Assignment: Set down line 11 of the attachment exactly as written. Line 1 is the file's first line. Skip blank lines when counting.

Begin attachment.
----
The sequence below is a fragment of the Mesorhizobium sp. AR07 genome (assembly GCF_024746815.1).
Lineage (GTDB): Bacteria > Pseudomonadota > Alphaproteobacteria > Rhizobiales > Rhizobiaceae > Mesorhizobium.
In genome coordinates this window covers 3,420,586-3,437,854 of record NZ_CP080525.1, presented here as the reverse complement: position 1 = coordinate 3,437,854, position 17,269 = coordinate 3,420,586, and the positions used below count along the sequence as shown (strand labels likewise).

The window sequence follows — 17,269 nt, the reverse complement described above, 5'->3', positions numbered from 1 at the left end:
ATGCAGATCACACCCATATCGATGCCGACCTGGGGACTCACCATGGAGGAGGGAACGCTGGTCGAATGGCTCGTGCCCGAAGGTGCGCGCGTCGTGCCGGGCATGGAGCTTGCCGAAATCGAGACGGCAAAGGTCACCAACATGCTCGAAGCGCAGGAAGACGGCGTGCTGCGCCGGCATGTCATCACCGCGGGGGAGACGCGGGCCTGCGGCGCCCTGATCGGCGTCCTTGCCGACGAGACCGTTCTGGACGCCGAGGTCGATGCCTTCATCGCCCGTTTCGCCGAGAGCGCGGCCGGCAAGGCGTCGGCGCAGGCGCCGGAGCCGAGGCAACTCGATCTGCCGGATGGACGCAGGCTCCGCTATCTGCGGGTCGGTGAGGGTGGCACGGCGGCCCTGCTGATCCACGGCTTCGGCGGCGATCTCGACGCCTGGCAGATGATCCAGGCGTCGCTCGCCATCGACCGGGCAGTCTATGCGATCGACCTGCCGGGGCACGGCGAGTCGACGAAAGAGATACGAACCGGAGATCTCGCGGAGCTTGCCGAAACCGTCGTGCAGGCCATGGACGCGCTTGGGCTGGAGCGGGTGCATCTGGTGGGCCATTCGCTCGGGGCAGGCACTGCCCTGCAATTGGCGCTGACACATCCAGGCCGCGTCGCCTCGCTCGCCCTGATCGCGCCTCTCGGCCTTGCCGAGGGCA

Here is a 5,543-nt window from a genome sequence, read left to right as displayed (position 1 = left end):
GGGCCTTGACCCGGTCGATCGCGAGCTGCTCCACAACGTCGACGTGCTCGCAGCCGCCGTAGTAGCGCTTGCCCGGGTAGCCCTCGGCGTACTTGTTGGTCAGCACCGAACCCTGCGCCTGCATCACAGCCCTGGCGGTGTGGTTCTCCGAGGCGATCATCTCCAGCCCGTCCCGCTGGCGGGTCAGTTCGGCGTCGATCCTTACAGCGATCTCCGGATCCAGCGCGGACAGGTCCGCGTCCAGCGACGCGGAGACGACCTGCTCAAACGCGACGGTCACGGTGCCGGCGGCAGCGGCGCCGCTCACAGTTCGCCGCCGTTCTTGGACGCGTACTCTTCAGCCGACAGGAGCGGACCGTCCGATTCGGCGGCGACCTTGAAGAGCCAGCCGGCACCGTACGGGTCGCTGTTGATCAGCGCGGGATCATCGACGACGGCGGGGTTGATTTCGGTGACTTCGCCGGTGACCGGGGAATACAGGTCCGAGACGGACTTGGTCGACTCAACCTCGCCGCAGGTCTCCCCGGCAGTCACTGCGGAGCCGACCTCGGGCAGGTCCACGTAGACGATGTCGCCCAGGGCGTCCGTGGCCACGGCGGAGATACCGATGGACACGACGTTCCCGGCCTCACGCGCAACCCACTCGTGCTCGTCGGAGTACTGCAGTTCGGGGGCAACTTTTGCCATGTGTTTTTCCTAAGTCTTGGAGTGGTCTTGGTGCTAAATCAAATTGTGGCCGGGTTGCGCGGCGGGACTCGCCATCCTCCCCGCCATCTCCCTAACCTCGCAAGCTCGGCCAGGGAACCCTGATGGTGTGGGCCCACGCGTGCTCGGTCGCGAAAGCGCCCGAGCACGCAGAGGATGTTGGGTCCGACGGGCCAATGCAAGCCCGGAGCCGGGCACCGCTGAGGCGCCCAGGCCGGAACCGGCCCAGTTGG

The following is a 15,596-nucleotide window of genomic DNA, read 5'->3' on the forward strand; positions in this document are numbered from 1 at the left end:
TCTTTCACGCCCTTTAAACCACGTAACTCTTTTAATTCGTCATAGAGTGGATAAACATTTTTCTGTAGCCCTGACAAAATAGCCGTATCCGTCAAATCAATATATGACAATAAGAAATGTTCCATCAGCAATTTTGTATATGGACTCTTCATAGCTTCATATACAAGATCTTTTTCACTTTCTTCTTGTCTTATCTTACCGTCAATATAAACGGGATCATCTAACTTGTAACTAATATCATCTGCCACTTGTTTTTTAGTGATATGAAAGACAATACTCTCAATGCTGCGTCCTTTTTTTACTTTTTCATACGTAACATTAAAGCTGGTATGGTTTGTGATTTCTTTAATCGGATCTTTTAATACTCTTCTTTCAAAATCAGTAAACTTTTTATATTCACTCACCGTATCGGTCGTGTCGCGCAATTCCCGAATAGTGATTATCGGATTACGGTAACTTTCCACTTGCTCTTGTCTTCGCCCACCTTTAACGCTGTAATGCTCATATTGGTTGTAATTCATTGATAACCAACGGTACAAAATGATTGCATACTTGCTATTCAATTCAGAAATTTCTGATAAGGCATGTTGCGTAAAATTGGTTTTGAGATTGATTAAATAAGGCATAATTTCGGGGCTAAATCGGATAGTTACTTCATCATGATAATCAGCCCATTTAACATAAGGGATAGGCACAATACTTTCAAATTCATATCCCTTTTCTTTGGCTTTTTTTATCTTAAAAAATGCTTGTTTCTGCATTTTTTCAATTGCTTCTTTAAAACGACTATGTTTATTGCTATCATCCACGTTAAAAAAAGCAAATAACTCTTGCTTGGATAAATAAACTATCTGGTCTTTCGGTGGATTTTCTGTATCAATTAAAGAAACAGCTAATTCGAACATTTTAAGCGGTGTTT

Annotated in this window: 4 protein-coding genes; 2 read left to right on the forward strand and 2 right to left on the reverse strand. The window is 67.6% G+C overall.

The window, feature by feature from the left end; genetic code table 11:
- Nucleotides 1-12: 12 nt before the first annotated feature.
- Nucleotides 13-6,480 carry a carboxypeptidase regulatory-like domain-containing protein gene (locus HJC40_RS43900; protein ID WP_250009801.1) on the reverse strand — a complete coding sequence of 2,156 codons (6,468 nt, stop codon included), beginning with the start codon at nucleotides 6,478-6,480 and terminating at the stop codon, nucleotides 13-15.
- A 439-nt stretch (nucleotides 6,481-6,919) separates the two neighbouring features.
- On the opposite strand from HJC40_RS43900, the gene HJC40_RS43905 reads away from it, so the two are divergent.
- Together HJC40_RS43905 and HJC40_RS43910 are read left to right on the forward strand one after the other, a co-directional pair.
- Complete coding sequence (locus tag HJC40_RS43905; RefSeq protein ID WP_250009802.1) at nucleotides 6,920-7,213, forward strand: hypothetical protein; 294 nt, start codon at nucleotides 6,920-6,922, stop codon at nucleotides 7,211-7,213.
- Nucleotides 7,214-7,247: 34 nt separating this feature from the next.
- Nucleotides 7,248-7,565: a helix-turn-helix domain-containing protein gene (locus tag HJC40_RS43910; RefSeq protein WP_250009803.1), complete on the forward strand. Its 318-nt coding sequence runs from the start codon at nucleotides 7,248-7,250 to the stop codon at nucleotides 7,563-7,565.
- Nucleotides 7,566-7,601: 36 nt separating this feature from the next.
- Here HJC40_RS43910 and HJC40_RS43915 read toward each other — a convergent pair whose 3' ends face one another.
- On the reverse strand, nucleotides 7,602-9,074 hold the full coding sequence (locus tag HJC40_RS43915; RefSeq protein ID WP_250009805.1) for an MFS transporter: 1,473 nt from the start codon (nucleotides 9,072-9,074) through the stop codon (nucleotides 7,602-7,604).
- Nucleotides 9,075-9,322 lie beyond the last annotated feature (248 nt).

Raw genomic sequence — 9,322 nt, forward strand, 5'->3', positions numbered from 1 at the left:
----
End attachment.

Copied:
The window, feature by feature from the left end; genetic code table 11: